The next time we meet here another election will have bookmarked the perpetual drama which now dominates the opinion planet of the pixel universe. Millions of Americans will have voted in the most recent, most important election of our lifetimes, and we’ll be well on our way to the next one, even if the votes from this one have not all been counted.
No matter who wins, somewhere between a fourth to one half of us (or more) will be unhappy with the results, and several million folks will begin to complain all at once. Some won’t stop complaining for another four years.
It’s difficult to be more precise than “a fourth to one half.” That’s because half of us don’t vote, and there are many complainers in this group. It’s even more difficult to gauge the true level of satisfaction or dissatisfaction because media bias is so prevalent that pixels and sound bytes are a poor gauge of opinion. Or reality.
Don’t forget, corporate media assured us that Clinton would win big in 2016. All the polls agreed, or at least all the polls the big talking heads told us about. Polls are supposed to be unbiased, scientifically determined measures of public sentiment. A case can also be made that sometimes polls are a tool of propaganda, a means to an end that resembles a kind of acquired helplessness syndrome. Why should I vote when the polls say the election is already decided?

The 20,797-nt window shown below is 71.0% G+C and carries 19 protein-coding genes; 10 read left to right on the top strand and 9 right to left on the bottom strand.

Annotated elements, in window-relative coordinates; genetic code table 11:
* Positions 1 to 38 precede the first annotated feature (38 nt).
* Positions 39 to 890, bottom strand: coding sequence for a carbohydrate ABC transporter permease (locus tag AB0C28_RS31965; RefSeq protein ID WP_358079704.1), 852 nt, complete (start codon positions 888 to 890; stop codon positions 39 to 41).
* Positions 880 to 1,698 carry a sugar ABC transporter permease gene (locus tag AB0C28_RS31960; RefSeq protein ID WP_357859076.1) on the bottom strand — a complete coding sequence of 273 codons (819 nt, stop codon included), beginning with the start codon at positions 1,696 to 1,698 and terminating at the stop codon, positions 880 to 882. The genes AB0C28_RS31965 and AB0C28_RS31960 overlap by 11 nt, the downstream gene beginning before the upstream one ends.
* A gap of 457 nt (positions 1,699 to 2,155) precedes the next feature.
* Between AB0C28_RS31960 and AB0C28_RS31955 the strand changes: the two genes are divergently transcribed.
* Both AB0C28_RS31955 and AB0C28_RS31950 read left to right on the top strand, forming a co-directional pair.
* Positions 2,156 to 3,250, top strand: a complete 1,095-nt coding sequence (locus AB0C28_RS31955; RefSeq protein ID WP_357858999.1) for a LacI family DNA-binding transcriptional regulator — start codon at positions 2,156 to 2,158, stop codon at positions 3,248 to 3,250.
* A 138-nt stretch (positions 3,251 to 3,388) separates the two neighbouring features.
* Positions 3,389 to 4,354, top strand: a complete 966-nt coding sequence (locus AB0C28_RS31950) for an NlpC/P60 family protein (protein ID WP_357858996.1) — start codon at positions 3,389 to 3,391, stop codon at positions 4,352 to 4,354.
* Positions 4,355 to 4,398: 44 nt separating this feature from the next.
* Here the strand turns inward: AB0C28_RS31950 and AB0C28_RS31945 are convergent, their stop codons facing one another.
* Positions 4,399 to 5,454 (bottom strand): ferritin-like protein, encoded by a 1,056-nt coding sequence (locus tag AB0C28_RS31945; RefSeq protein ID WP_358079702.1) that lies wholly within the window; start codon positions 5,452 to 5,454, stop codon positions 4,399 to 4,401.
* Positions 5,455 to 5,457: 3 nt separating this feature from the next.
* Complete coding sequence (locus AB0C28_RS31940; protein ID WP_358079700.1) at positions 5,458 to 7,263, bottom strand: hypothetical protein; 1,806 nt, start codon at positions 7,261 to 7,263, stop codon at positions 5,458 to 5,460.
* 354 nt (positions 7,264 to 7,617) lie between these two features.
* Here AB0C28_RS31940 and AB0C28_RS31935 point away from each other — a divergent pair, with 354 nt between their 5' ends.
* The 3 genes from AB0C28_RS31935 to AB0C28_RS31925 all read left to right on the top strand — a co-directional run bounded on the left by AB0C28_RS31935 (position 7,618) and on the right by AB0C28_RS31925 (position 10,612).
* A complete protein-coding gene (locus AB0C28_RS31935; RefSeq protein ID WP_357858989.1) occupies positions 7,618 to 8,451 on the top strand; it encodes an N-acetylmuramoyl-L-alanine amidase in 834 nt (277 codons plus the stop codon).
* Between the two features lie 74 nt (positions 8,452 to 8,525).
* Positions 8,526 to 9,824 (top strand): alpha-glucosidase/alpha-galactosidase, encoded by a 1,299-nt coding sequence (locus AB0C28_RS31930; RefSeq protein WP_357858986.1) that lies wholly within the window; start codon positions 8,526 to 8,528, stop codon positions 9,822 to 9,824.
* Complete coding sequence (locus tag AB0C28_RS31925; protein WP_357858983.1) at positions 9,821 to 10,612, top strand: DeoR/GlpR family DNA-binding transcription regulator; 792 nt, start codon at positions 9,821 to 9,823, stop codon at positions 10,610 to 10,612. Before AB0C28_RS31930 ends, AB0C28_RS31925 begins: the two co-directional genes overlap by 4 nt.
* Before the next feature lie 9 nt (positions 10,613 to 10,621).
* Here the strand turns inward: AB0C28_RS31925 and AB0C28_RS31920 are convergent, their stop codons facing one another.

For whatever reason, the half dozen companies which control 90 percent of media would prefer to see democrats in power. The reasons why are unclear. Some might say that this is the natural preference of smart and successful people. Others would opine that this is the mark of those who drink too much of their own bathwater. I don’t know.
I do know that, from a logical viewpoint, just because media is biased or corrupt doesn’t mean that they’re wrong. It does mean that they are going to be wrong an uncomfortable percentage of the time, and extreme bias to the exclusion of information which threatens their favorite candidates does make it very difficult for us to decide for ourselves who is right and who is wrong. Which gives us even more to complain about.
Meanwhile, there are some numbers which might be of interest to both the party of the socialists and the party of the deplorables. The share of the national wealth that belongs to people who work for a living is at a 70 year low. We have other problems too, but this one seems closest to a culture which keeps its wallet close to its metaphorical heart. It is also a clear reminder that something about this left-right paradigm just isn’t working for us.
I came across an old video of a routine by the great comedian and social commentator, George Carlin. It puts the current chapter of our drama into perspective. Carlin observes that people who vote like to tell people who don’t vote that they have no right to complain. Carlin disagrees. He says, look at the rogues and thieves (his choice of words we can’t print here) we have elected, and the problems they have caused. People who voted, therefore, are responsible for those problems, so we have no right to complain.
I don’t know about you, but I find Carlin’s opinion refreshing. I think we could all use a break from the grating, rasping, whining dissonance that unceasingly and violently attacks our consciousness. There is so much more to life than politics.